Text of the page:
MERCADANTE et al v. XE SERVICES, LLC et al
MEMORANDUM OPINION Regarding 93 ORDER Dismissing Case with Prejudice. Signed by Judge Colleen Kollar-Kotelly on 11/29/2017. (lcckk3)
UNITED STATES DISTRICT COURT
FOR THE DISTRICT OF COLUMBIA
C.J. MERCADANTE, et al.,
Civil Action No. 11-1044 (CKK)
XE SERVICES, LLC, et al.,
(November 29, 2017)
Nearly three years ago, the Court ordered Plaintiffs to pursue arbitration on the threshold
issue of whether their claims are arbitrable. Since that time, Plaintiffs have made only anemic
attempts to initiate arbitral proceedings, and in their most recent communications with the Court,
have admitted that “they will not pursue arbitration any further . . . .” Notice Concerning
Arbitration, ECF No. 83, at 1-2. Although Plaintiffs continue to represent that they “oppose
dismissal,” id., there is no question that Plaintiffs have made the strategic decision to not pursue
arbitration in order to compel dismissal of this lawsuit, so that they may pursue an appeal to the
United States Court of Appeals for the District of Columbia Circuit (“D.C. Circuit”).
Presently before the Court are Defendants’  Motion to Dismiss and  Motion to
Reinstate the Motion to Dismiss. Defendants seek dismissal of this lawsuit pursuant to Federal
Rule of Civil Procedure 41(b) for Plaintiffs’ failure to prosecute this action in accordance with the
Orders of this Court. In a prior Memorandum Opinion, the Court held the Motion to Dismiss in
abeyance, providing Plaintiffs with “one final opportunity to move forward with the arbitration
proceedings,” despite concluding that Plaintiffs had failed to pursue their case with the requisite
diligence. Aug. 19, 2016 Mem. Op. and Order, ECF No. 75 (“Aug. 2016 Op.”), at 8 (emphasis in
original). Plaintiffs have intentionally squandered that opportunity. The Court has provided
Plaintiffs with every reasonable accommodation to comply with the Orders of this Court. Plaintiffs
have not done so, and by their own admission, will not do so. Accordingly, the Court has no choice
but to GRANT Defendants’ Motion to Reinstate and Motion to Dismiss. This matter is
DISMISSED WITH PREJUDICE.
The Court has presented much of the factual and procedural background relevant to the
pending motions in its August 19, 2016 Memorandum Opinion and Order and its February 13,
2017 Order, ECF No. 82 (“Feb. 2017 Order”). Nevertheless, to facilitate a complete record of this
matter, the Court memorializes in full the sequence of events that has led to the dismissal of this
lawsuit for want of prosecution.
The August 2016 Opinion relays the procedural history of this action following the Court’s
ruling on Defendants’ Motion to Compel Arbitration:
On January 15, 2015, the Court ordered the parties to “proceed to arbitration in
order for an arbitrator to determine, in the first instance, whether the claims in this
action are arbitrable.” Order, ECF No. 63. Subsequently, after the parties’
exchanged e-mails regarding future proceedings, Plaintiffs filed a Motion for
Reconsideration or in the Alternative for Certification of Interlocutory Appeal,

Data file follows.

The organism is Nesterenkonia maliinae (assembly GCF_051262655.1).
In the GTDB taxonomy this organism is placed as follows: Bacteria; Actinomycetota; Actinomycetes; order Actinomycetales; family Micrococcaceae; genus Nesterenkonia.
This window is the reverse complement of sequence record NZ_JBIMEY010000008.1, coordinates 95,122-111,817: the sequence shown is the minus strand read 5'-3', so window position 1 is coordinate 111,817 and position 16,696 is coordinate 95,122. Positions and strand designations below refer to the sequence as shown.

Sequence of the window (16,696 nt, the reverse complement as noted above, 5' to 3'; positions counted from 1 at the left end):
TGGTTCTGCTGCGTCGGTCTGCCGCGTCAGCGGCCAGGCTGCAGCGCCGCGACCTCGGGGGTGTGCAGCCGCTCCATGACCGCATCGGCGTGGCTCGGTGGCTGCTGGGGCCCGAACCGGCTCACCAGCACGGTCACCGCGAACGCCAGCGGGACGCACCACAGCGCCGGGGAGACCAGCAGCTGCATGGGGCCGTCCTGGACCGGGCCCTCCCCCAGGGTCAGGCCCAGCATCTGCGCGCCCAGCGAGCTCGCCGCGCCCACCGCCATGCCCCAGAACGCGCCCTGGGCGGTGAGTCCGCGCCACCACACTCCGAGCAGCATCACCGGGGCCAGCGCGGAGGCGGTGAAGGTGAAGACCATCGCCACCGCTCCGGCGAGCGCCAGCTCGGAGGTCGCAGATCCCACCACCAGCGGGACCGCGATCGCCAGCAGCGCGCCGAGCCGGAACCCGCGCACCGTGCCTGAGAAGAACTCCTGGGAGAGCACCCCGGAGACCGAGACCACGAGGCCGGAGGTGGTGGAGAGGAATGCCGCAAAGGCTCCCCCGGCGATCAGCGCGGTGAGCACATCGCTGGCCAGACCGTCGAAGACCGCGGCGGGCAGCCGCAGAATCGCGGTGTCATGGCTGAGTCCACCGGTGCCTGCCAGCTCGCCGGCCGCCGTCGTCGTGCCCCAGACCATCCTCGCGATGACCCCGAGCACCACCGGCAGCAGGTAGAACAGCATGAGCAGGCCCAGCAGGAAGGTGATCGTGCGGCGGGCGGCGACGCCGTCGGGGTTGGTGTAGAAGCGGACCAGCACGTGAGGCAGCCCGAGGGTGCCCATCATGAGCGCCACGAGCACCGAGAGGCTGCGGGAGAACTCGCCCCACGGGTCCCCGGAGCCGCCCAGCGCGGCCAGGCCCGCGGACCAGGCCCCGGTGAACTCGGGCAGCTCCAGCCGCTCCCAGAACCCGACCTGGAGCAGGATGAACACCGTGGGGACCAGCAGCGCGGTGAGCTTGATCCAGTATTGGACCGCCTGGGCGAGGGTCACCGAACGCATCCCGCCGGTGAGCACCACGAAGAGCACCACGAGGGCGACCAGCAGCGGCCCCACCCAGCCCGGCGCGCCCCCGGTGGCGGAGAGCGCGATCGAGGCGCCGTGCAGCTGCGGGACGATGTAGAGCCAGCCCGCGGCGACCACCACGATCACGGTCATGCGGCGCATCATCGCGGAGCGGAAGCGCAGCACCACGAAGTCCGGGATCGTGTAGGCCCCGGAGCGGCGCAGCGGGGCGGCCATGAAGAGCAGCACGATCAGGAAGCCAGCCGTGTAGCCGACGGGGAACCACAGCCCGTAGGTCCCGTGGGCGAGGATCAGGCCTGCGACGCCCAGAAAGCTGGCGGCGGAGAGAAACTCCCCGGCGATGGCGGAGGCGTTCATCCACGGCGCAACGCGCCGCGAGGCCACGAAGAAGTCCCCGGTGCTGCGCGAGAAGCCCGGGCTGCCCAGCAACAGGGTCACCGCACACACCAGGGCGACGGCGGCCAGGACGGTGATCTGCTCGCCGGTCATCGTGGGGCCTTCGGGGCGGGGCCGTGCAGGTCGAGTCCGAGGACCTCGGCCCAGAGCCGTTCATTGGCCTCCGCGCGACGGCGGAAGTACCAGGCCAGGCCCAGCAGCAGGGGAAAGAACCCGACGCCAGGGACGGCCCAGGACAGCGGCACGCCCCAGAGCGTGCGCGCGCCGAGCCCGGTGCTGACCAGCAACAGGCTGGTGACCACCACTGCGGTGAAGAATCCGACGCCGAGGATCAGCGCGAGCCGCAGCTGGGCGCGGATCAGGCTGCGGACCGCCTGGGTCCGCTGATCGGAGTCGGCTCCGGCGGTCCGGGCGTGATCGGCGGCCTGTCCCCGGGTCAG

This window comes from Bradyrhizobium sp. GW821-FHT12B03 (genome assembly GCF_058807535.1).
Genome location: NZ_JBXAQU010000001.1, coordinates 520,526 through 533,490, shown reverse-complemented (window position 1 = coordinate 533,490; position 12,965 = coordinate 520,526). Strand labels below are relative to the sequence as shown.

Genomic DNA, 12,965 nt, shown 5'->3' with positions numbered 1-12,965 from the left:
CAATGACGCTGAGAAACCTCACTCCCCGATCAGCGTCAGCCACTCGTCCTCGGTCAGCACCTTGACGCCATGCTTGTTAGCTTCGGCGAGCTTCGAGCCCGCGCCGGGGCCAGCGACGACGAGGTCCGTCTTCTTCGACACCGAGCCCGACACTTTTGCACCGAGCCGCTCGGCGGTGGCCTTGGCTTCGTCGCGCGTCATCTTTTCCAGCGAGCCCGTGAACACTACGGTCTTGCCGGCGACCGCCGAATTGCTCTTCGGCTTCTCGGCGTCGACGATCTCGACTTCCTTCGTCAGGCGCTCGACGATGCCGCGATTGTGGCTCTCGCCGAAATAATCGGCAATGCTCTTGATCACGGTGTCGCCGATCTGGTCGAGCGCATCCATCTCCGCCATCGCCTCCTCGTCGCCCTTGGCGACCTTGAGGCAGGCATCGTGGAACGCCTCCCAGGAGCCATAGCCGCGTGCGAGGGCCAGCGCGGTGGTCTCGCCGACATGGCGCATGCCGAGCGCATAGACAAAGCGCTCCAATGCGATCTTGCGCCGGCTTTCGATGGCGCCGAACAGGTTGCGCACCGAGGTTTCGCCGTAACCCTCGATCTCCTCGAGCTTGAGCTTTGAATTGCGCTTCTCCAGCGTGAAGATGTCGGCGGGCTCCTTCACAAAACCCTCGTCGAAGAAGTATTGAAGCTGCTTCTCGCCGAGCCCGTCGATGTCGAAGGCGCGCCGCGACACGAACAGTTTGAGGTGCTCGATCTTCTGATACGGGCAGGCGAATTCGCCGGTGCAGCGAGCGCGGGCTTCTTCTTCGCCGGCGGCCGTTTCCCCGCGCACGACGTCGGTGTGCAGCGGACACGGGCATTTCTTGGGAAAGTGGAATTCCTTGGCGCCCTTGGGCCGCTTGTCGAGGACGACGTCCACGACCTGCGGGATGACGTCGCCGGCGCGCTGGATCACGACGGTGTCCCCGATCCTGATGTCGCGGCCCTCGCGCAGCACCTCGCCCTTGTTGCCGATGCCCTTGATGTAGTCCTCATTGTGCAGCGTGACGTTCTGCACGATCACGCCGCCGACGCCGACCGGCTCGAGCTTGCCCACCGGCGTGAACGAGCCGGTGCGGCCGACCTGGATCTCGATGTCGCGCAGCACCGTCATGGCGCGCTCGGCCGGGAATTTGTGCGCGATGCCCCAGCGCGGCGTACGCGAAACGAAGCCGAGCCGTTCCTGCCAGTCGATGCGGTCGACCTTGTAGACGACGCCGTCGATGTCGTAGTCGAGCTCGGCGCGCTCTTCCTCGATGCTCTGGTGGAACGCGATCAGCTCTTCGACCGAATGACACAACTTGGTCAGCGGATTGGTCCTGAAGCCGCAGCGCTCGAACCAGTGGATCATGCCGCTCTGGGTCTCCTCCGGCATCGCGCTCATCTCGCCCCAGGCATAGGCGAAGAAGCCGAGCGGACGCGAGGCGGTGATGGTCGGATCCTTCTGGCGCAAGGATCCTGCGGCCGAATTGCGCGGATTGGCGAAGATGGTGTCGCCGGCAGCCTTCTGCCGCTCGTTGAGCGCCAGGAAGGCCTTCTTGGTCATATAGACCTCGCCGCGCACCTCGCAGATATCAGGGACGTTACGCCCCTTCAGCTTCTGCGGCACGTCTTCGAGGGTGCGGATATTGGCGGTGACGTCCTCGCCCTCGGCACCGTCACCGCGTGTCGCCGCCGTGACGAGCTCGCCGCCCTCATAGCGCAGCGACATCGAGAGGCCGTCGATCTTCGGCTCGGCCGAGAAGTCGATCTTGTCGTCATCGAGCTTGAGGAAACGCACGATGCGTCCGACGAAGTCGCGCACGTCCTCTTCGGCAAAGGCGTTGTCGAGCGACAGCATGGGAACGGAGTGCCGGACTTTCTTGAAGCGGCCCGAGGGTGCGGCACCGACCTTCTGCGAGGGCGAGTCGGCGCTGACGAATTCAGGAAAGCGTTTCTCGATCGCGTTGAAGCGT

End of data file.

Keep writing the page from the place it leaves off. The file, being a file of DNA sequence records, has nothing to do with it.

regarding this Court’s January 15, 2015, Order, which Defendants opposed. The
Court denied that motion in its entirety. The Court explained that, if Plaintiffs
continued to seek relief on the claims they brought in this case, they were required
to proceed to arbitration as previously ordered by the Court. See Mem. Op. and
Order, ECF No. 69, dated Aug. 13, 2015.
In the aftermath of the Court’s decision on the motion for reconsideration, Plaintiffs
asked Defendants whether they would consent to arbitration in Washington, D.C.
Defendants responded that they insisted on arbitration in the locations within North
Carolina specified in the underlying agreements with Plaintiffs. See Thorne Decl.,
ECF No.71-2, ¶¶ 9-10. For six months, there was no further correspondence
between the parties in the time between September 2015 and March 2016.
On March 25, 2016, Plaintiffs submitted a Demand for Arbitration to the American
Arbitration Association (“AAA”), under its rules for employment cases. Def.’s
Mot., Ex. F, at 31. The demand encompassed class claims, as well as the individual
claims of the four individual Plaintiffs in this case. See id. at 1 (“Individual and
class action on behalf of all similarly situated employees”); id. ¶¶ 34-43 (setting out
basis for class claims). The AAA acknowledged receipt of Plaintiffs’ demand,
including a payment of $200. Id., Ex. G, at 1. The letter explained that “[t]he
preliminary filing fee under the Supplementary Rules for Class Arbitration is
$3,350, of which claimants have paid $200.” Id. The letter further stated that “to
proceed with administration, we request the $3,150 balance of the filing fee be
submitted at this time.” Id. The AAA informed Plaintiffs that this payment was due
on April 7, 2016. Id. On April 21, 2016, the AAA sent a follow-up letter to Plaintiffs
indicating that the payment required by the March 29, 2016, letter had not been
received. Id., Ex. H, at 1. Pursuant to the follow-up letter, payment was due on April
30, 2016. Id. at 2. Subsequently, the AAA sent additional follow-up correspondence
on June 10, 2016, by e-mail, indicating that no payment had yet been made. Id., Ex.
I. The e-mail further stated that Plaintiffs were required to submit the balance of the
fee by June 17, 2016, and that “[a]bsent receipt of the filing fee by June 17, we will